Likewise, efficiency, sterility and safety are fundamentals for oncology pharmacies. The clinical area needs to be located close to the infusion area, while the operation area needs to be near the receiving area. Within the clinical area, chemotherapy medication is prepared in the intravenous room and sent to the patient in the infusion area. The oncology pharmacist should have a space within the infusion area at the nurses’ station to monitor and educate patients about their treatment.

The intravenous room has to go through a specific cleaning process. Therefore, the selection of materials and finishes should be seamless and nonporous. Door and window jambs, light fixtures and cabinet doors all should be selected with a low profile to make the room easily washable.

Windows within the rooms should be strategically placed for clear visibility. Error prevention and medication security are achieved by providing storage for hazardous and nonhazardous products. Additional design guidelines can be found in the USP 797 requirements.

Offices. The location of offices should allow privacy, encourage staff collaboration and be close to patient treatment areas. When locating the private offices, some health care models follow the concept of grouping them all in one area. However, spreading them throughout the facility keeps management and doctors near the patients and front-line staff. Radiation oncologists collaborate with dosimeters, so it makes sense to locate them in the same vicinity.

Staff lounges. While ergonomics and good lighting are important design considerations for staff, meeting their emotional and psychological needs should not be ignored. They should have access to respite areas and staff lounges that are away from the clinical and patient areas. Lounge design lies in the ability to create multiuser spaces to relax, eat, socialize or watch TV within one open room. Comfort and access to natural lighting are essentials for staff to fully replenish. Bulletin boards with work-related postings should be replaced with artwork.

Patient-focused approach

Cancer care design recognizes the significance and convenience of support programs for patients. During their visits, patients not only receive treatment, but also fill out their prescriptions, take yoga classes and participate in support groups.

New services for cancer care include rehabilitation programs for survivors that will prepare them to return to their normal lives. Some facilities are adding a full-time psychologist to attend to the emotional needs of the patients.

With the added amenities, the physical size of a center will also need to grow. But no matter what the physical size, a well-designed cancer center should make each patient feel that the facility was designed specifically for him or her. HFM

Ghina Itani, CHID, EDAC, ASID, is owner and principal designer of Itani Design Concepts, Bakersfield, Calif. She can be contacted at

General design elements

Beyond the specific cancer care areas are general interior design rules that can be applied throughout a cancer center.

For instance, colors and lighting can help to change perception of space, alter a patient’s emotional state and enhance staff productivity. Generally, people feel more secure in spaces with warm colors. Cooler colors give the perception of a more open space and are recommended in areas with limited access to natural light or in small spaces with low ceilings.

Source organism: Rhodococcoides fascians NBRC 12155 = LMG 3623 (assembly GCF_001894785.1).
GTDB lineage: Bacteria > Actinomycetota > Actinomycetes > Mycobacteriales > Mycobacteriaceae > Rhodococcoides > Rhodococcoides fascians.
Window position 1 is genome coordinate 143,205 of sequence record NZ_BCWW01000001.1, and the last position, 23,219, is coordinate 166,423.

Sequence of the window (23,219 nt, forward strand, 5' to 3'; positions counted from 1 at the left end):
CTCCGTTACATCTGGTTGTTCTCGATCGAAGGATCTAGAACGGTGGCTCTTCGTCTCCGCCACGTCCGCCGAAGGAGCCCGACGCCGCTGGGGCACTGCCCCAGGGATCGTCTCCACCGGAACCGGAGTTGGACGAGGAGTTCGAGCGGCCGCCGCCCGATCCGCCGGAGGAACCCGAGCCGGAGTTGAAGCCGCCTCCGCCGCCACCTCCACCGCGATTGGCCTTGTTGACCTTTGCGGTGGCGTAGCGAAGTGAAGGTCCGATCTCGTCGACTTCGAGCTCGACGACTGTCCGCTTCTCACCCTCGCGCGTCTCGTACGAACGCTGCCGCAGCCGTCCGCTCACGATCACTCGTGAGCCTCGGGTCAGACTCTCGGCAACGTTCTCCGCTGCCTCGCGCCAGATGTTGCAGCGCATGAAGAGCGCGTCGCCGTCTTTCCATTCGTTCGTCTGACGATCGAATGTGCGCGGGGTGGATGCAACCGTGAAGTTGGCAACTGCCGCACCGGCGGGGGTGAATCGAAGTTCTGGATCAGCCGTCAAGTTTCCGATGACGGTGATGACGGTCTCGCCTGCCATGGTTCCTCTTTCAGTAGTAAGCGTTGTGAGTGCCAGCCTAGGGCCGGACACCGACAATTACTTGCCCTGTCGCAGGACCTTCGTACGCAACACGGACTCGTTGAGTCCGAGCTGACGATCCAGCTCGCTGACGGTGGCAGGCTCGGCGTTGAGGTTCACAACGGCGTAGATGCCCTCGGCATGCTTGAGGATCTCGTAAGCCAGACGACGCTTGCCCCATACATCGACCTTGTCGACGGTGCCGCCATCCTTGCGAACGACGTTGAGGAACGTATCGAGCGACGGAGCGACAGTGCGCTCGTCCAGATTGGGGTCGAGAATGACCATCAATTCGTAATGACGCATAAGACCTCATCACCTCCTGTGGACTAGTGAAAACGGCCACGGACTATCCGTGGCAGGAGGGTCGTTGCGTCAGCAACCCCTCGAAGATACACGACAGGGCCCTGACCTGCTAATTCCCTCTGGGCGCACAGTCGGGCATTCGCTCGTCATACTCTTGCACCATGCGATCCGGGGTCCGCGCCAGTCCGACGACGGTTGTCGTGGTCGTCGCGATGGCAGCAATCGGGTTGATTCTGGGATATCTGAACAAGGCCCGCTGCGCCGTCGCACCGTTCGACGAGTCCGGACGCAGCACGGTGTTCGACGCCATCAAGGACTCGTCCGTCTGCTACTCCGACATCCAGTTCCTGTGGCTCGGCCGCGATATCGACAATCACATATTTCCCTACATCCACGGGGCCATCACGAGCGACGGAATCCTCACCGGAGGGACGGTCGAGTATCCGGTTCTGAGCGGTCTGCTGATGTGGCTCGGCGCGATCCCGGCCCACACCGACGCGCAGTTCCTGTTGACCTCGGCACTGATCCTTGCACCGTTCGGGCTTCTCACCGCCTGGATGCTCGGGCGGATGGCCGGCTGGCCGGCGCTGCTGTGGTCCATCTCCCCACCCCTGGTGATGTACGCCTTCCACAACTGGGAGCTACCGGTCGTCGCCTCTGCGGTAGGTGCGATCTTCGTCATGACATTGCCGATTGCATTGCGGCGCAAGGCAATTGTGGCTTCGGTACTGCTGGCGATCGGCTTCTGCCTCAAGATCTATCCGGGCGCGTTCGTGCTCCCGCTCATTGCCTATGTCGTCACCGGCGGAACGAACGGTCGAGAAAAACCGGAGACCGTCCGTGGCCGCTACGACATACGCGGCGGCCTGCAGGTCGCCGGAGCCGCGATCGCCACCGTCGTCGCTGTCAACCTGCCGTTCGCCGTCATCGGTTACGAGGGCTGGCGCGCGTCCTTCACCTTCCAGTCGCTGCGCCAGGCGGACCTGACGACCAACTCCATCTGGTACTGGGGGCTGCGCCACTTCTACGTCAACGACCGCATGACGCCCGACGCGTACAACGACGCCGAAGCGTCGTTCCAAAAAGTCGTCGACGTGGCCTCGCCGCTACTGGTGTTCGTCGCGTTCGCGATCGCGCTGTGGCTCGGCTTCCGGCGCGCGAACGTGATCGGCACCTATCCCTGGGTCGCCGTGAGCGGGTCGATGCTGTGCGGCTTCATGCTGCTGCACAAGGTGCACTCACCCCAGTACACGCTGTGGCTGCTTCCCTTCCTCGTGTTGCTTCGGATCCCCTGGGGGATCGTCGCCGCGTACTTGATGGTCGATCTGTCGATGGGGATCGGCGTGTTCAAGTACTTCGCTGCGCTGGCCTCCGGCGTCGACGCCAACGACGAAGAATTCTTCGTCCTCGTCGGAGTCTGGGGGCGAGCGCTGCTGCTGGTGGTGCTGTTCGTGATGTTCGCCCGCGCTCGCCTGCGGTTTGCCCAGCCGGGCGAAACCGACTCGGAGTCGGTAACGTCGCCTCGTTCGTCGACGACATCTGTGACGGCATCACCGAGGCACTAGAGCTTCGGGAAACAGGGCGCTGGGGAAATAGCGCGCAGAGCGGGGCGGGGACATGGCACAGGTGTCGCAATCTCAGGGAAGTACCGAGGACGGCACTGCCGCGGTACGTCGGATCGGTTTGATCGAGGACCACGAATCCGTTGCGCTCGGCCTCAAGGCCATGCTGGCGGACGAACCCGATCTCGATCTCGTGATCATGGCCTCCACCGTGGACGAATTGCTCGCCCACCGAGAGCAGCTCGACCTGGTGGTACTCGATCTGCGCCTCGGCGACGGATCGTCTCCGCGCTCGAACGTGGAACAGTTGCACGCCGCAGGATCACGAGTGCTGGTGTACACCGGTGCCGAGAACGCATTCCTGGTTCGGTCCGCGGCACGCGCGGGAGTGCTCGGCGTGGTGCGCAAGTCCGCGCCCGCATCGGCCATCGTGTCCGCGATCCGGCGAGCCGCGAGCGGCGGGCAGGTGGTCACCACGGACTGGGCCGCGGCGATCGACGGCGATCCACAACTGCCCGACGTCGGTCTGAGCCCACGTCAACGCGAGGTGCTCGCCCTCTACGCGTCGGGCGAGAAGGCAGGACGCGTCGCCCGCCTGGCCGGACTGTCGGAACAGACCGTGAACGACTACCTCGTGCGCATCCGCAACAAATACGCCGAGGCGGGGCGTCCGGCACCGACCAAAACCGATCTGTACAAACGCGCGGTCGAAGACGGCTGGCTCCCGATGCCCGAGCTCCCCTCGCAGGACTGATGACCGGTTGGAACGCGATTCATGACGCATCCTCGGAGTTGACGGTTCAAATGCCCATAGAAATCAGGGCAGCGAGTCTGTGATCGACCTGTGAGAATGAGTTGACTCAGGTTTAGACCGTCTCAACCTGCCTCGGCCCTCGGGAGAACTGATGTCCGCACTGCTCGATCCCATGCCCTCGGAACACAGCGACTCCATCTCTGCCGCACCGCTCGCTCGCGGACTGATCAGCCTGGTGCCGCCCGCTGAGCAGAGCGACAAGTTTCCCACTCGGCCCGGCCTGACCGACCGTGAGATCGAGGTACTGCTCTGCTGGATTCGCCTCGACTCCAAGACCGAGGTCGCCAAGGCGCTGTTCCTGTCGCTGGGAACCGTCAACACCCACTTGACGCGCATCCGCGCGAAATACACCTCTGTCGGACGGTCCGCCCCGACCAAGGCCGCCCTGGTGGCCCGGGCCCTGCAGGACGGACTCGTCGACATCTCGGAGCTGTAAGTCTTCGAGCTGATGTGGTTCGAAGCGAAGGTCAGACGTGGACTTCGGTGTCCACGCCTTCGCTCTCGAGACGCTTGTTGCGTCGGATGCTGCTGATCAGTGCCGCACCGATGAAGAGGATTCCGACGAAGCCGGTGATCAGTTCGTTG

Neutral colors can be calming, but also can increase boredom. When neutrals are used, accent colors with a higher saturation should be used to invoke an element of surprise. When selecting colors for finish materials, a neutral color can be used for doors and casework so they can last over time, while floor and wall coverings that need to be replaced more often don’t need the same long-term consideration.

Designers also should choose the right light temperature to complement the color scheme — cool colors are enhanced by cool light temperatures and warm colors are enhanced by warmer color temperatures. Light levels should be high in work areas and lower in lounges and other relaxing rooms. Cancer patients are sensitive to light so nondirect light sources with adjustable levels are recommended in patient areas.

When selecting art for cancer facilities, designers should consider the interpretation of subject matter from the patient’s perspective. Art that depicts nature is generally considered safe, but nature that features fallen leaves, dark subdued colors or freezing temperatures can have negative effects.

Digital art is an interchangeable solution that provides numerous choices for frequently returning patients. Digital art also can be integrated into the ceiling design of imaging rooms, or in wall-mounted displays in infusion and waiting rooms.

Finally, successful wayfinding systems integrate multiple methods of communication that recognize the diversity in people’s cognitive abilities.

Health care facilities face frequent changes that require signage to be updated regularly. Anticipating for the changes by selecting signs that can be replaced relatively easily ensures that there won’t be a combination of mismatched signs.

Signs should use high-contrast colors between the graphics and the background and easy-to-read font types and sizes. Consistency should be maintained within the overall branding of the organization, but the signs should be kept as simple as possible.